One of the many problems bedeviling Nigeria is that of the housing shortage. In 2017, the Bureau of Public Service Reform (BPSR) warned that Nigeria was facing a housing deficit crisis as it was estimated that 108 million Nigerians were technically homeless.
According to the Bureau, the 100,000-house built annually has been inadequate to alleviate the housing crisis.
In the same year, the Nigerian Bureau of Statistics estimated that the nation’s housing shortage was about 18 million. Since 2017 when the above statistic came to light, nothing seems to have changed.
There are many factors that are responsible for the housing deficit like the high cost of building materials, high level of poverty, high rate of urbanization, increase in population growth rate, high cost of land and the red tapes involved in land acquisition, among others.
Those factors notwithstanding, it appears that the single most troubling factor that may be rendering the housing crisis intractable is that of inefficient housing finance or the lack thereof. The latest information from Bloomberg and other sources have indicated that Nigeria’s mortgage lending rate appears to be the highest in the world. While some countries or banks are paying the customers to come for mortgages, Nigeria’s mortgage rate is heading for the sky.
According to Bloomberg, “A bank in Denmark is paying homebuyers to take out mortgages”. That bank is Jyske Bank A/S Denmark, which is the third-largest bank in Denmark. The bank announced, early in August, a mortgage rate of negative 0.5%. This means that the bank will pay you 0.5% of the amount you are borrowing if you take out a mortgage with it.
A look at the mortgage lending rates across the world will give Nigerians or whoever is reading this article, a better idea of where Nigeria falls in the mortgage lending rate continuum. Here we go:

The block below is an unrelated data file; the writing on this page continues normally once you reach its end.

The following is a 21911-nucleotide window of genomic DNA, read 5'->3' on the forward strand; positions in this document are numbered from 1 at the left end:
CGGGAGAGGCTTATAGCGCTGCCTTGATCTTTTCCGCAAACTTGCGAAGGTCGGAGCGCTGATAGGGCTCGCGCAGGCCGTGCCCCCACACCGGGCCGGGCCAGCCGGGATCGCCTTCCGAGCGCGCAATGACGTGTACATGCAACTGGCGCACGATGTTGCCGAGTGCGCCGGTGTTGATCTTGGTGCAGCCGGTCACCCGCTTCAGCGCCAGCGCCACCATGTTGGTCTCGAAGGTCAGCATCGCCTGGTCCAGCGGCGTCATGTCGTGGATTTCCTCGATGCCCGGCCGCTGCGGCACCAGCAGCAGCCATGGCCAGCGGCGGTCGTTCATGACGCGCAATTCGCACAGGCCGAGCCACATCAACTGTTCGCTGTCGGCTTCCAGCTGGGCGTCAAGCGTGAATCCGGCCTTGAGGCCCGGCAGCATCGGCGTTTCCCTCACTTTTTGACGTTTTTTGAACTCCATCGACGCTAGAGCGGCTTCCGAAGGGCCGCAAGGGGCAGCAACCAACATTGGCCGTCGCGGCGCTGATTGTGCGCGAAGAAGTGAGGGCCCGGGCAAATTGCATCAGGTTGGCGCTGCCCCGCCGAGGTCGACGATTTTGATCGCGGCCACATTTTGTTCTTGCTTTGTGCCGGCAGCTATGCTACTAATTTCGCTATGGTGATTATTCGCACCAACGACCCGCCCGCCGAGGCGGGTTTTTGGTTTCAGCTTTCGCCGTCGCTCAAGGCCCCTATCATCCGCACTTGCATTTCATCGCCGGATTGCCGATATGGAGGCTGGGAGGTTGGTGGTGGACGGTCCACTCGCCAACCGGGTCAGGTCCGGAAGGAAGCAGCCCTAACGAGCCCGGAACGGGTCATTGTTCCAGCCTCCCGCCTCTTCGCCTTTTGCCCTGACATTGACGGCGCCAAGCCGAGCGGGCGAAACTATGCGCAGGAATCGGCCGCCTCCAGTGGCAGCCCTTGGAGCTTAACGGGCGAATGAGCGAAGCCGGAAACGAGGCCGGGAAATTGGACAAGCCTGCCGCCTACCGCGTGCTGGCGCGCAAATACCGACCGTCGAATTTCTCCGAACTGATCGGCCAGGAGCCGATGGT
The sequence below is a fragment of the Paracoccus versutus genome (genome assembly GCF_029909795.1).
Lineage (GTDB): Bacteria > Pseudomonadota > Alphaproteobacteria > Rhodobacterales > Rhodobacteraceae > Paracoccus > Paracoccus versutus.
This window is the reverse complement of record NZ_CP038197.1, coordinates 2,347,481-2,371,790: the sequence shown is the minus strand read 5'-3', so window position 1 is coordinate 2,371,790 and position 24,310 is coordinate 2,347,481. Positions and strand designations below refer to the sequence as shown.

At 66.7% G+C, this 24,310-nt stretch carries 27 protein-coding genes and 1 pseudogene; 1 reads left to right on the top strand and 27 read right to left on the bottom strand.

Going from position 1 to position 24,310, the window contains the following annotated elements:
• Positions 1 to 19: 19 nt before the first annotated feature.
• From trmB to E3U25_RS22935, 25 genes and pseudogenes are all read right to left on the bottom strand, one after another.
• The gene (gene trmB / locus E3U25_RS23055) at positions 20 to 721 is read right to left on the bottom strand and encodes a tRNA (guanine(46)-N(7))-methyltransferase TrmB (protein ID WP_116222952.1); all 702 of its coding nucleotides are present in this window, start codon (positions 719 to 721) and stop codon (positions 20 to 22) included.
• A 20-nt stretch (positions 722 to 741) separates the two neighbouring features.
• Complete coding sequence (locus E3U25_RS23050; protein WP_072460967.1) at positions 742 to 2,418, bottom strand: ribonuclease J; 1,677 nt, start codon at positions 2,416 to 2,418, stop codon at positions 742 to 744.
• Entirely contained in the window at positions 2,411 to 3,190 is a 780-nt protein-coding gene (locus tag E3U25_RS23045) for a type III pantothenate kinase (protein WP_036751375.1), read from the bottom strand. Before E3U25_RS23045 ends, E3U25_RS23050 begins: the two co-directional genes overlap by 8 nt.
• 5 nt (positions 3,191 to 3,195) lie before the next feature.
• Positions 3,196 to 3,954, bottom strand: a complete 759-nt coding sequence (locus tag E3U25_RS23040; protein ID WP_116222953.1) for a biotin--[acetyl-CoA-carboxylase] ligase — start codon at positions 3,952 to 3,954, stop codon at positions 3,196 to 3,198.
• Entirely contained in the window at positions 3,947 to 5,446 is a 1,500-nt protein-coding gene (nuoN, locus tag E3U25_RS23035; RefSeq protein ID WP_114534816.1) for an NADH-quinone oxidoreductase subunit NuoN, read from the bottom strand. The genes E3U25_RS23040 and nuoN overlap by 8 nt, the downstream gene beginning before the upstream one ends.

France: According to data from the Bank of France, the mortgage lending rate in France was 1.39% in June 2019.
USA: The average rate for a 30-year mortgage in the US is 3.67% while that of a 15-year mortgage is 3.1%, according to Bankrate.com
Germany: In Germany, the comparison website, Interhyp, has it that the lending rate for a 10-year mortgage is between 0.5% and 1%
United Kingdom: According to Statistica, the average mortgage lending rate in the UK for a 10-year mortgage is 2.63%, while a 5- and 2- year mortgages are 1.97% and 1.65% respectively.
Hungary: There is a consensus that mortgage cost is high in Hungary, but it is only 5% for a 10-year mortgage. If that is high, wait till you see Nigeria’s mortgage rate.
Greece: One would have expected that mortgage rates in Greece would be high given its struggle with debts, (sovereign and corporate) in recent years but the average floating rate for mortgages in Greece was just 3.08% in June 2019.
Hong Kong: Even with the effects of the political crisis in Hong Kong, the mortgage lending rate in that country, which inched upwards slightly, was still as low as 2.48%.
Japan: Japan has been at the forefront of keeping mortgage rates low, aimed at making housing affordable. In Japan, a 10-year mortgage is priced at 0.65% and banks like Sumitomo Mitsui Trust Bank are offering rates as low as 0.53%.
Australia: Although it may not be easy to get a lender that can grant 100% mortgage in Australia, according to Livingin-australia.com, the average mortgage rate in Australia is about 4.8% for a 5-year mortgage going by data from Australia’s four largest banks, (ANZ Bank, CBA, NAB and Westpac).
South Africa: South Africa’s average mortgage rate is about 8%
Nigeria: According to Buylandinlagos.com, the mortgage rate is between 20-27% in Nigeria, if you approach regular banks, but can be as low as 6%, to 9% when borrowing from the National Housing Fund.
With mortgage rates so high in Nigeria, is it any wonder why there is housing deficit in Nigeria? The mortgage rate is about the major consideration when deciding on taking a housing loan.
Research and analysis have it that in almost all countries, housing activities have been spurred whenever mortgage rates are deliberately reduced or reduced as a result of prevailing economic circumstances.
With Nigeria’s mortgage lending rate as high as 20%, there is no doubt that such high rate will act as a disincentive to housing activities and as long as the rates remain that high, the problem of housing deficit may not be solved any time soon.